Nature typically does not work in such rigid ways, so rock exists sometimes with some mafic and some felsic minerals inside. This would be called an intermediate igneous rock, with ultramafic being the extreme of almost no silica and feldspar in the composition.
Below is a chart which visualizes all the types of igneous rocks. It’s very technical, but a great way of looking at how many different types are out there, and what their properties are.
The Many Uses of Igneous Rock
Now that we have learned that granite, rhyolite, and other common types of rock are igneous, we can think about all the times we see igneous rocks in day-to-day life.
Now you can categorize any granite statue you see around as extrusive or intrusive (remember – can you visually see the crystals of pure composition inside?) and felsic or mafic. Because of its beauty, granite has been used for sculptures dating back to Roman times.
You may have also recognized pumice as popular with self-care products. It is typically used as an exfoliator because of its porosity. It’s also used as an abrasive in pencil erasers and a traction material in rubber tires.
Gabbro, an intrusive mafic rock, can be used in areas where granite is desired to be a darker color. It may even be labeled as granite, so don’t let that fool you (remember – granite has more silica and feldspar and is much lighter in color). It is also used in road construction as a component of asphalt, pavers, or curbing.
Peridotite is a very important type of rock. Among the types of rock which classify as peridotites is kimberlite, which you may have heard of as the rock which houses diamonds.
TIP: Gabbro is one of the most common rock on the Earth and it is located mainly at the bottom of the oceans. Oceans are full of amazing and interesting rocks, minerals and even more! Check out which gemstones come from ocean in the article bellow:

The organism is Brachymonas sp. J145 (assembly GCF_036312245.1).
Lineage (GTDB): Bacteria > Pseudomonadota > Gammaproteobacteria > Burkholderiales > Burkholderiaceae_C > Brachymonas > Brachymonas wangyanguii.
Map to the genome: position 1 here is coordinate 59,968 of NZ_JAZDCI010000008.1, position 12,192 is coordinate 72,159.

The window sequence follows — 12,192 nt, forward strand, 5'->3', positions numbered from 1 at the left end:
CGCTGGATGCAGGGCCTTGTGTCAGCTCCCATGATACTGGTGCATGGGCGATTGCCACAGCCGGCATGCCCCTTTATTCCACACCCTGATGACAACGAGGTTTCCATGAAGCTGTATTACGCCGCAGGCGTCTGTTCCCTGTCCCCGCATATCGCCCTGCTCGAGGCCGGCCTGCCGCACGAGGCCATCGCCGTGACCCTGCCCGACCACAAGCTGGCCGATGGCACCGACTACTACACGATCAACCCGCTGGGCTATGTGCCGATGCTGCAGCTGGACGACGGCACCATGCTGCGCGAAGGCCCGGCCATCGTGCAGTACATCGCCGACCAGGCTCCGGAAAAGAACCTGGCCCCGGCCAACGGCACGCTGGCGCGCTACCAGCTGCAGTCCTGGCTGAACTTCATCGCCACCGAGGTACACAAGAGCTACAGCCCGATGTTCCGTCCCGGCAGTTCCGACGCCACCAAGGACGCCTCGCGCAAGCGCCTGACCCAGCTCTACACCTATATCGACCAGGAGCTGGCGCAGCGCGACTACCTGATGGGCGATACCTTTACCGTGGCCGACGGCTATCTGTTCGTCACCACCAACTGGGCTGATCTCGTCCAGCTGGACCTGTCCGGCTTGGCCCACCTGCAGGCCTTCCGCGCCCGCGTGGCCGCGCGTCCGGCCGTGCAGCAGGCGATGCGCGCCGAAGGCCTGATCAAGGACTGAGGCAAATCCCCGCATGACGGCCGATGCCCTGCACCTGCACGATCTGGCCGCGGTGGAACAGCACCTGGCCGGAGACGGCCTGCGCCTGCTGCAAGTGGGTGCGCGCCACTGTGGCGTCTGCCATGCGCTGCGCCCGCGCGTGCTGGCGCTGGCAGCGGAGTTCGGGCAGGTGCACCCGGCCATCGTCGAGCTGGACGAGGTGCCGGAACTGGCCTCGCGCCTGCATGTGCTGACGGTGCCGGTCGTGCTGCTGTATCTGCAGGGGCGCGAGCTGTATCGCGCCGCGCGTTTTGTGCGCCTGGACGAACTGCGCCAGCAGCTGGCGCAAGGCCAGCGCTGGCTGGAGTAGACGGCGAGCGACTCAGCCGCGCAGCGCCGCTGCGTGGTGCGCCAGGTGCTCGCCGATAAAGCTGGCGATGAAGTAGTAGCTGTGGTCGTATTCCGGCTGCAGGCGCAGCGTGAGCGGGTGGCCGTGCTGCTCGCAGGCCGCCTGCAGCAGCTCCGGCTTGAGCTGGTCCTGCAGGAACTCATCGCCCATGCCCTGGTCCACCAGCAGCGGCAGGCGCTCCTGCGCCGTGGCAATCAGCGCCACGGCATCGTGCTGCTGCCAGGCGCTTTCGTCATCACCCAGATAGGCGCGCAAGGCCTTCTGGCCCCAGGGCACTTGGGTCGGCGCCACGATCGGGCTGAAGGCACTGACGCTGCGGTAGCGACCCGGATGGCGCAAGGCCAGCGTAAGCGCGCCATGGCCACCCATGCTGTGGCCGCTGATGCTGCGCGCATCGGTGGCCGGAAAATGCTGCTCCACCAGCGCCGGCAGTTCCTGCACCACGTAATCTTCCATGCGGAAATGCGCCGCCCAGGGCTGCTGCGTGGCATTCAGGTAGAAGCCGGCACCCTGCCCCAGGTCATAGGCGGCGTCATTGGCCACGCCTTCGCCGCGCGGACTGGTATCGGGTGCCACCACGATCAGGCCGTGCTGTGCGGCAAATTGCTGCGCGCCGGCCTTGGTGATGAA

Structures where Igneous Rock is Found
Because extrusive igneous rock forms during volcanic activity, you will usually find it in volcanically active areas. It can be at the surface or buried if the activity was long ago.
Intrusive rocks, on the other hand, form underground and the areas where they form can be categorized to aid in the finding of minerals.
Sometimes magma is exposed to the surface through the movement of plates. In this case, the magma can come up and cool in the bottom of the ocean – this is called an ophiolite. These are mainly used by scientists studying earth’s composition.
This is just what it sounds like, a long vertical cavity which has previously filled with magma and allowed it to cool, causing intrusive rock. Because it is so long, the magma which is present in these is typically from far below the surface.
Dikes and Sills
These are structures which house igneous rock and are obedient to the layers of the earth’s metamorphic and sedimentary rock.
If magma can enter this structure, then it forms a flat sheet. If this sheet does not cross over any of the existing layers, it is called a sill, otherwise it is called a dike.
These are cracks in the earth’s crust which allow magma to come up from the mantle and cool relatively close to the surface.
You will hear this word referred to geology a lot. It just means a large deposit or area with intrusive, mostly felsic igneous rocks.
BTW: Do you want to know more about rock and mineral identification? The books listed below are the best ones you can find on the internet (Amazon links):
- Smithsonian Handbooks: Rocks & Minerals
- Gemstone & Crystal Properties (Quick Study Home)
- Ultimate Explorer Field Guide: Rocks and Minerals (National Geographic Kids)
How Does it Affect My Rockhounding?
This is the main question of the day. You can use all that you have learned about igneous rocks to help you find rocks and minerals more easily. If you want to find crystals, or large chunks of minerals, you’ll be looking for intrusive rock.
First, find the type of rock which typically houses the mineral you are searching for. Then, look around online for the types of structures which typically exhibit this type of igneous rock.
Next, find some geological information about your region – typically these structures will appear on a map or in a geological explanation.
Lastly, when you go out searching for rocks, be aware of the geology around you. If you notice a stark change in the properties we’ve discussed in this article, make a mental note of this area. Remember, the more information you have about the mineral you search for, the better.
For example: diamonds are found in ultramafic intrusive rock usually forming kimberlite pipes. This information helps narrow down the search to a much smaller area, letting you find much more and higher quality rocks and minerals!
TIP: There is a lot of locations in the USA where you can find igneous rocks. Check out the rockhounding guides for each state in the United States with the best locations and most common rocks and minerals youcan find there.